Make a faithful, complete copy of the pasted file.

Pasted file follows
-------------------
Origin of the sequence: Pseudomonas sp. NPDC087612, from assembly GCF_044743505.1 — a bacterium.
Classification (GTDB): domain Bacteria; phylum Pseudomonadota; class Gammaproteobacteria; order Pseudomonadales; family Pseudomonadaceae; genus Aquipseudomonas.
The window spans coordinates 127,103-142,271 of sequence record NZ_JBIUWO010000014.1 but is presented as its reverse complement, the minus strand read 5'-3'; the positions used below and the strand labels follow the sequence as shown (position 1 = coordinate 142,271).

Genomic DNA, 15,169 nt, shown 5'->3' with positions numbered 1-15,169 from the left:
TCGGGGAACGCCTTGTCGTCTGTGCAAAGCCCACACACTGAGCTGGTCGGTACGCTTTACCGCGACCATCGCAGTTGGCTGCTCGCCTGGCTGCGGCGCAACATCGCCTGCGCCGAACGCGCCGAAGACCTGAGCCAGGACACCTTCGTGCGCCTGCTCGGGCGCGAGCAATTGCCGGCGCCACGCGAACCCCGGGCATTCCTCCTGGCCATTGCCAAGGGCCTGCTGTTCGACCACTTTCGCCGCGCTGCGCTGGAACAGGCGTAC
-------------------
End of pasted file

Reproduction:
Origin of the sequence: Pseudomonas sp. NPDC087612, from assembly GCF_044743505.1 — a bacterium.
Classification (GTDB): domain Bacteria; phylum Pseudomonadota; class Gammaproteobacteria; order Pseudomonadales; family Pseudomonadaceae; genus Aquipseudomonas.
The window spans coordinates 127,103-142,271 of sequence record NZ_JBIUWO010000014.1 but is presented as its reverse complement, the minus strand read 5'-3'; the positions used below and the strand labels follow the sequence as shown (position 1 = coordinate 142,271).

Genomic DNA, 15,169 nt, shown 5'->3' with positions numbered 1-15,169 from the left:
TCGGGGAACGCCTTGTCGTCTGTGCAAAGCCCACACACTGAGCTGGTCGGTACGCTTTACCGCGACCATCGCAGTTGGCTGCTCGCCTGGCTGCGGCGCAACATCGCCTGCGCCGAACGCGCCGAAGACCTGAGCCAGGACACCTTCGTGCGCCTGCTCGGGCGCGAGCAATTGCCGGCGCCACGCGAACCCCGGGCATTCCTCCTGGCCATTGCCAAGGGCCTGCTGTTCGACCACTTTCGCCGCGCTGCGCTGGAACAGGCGTAC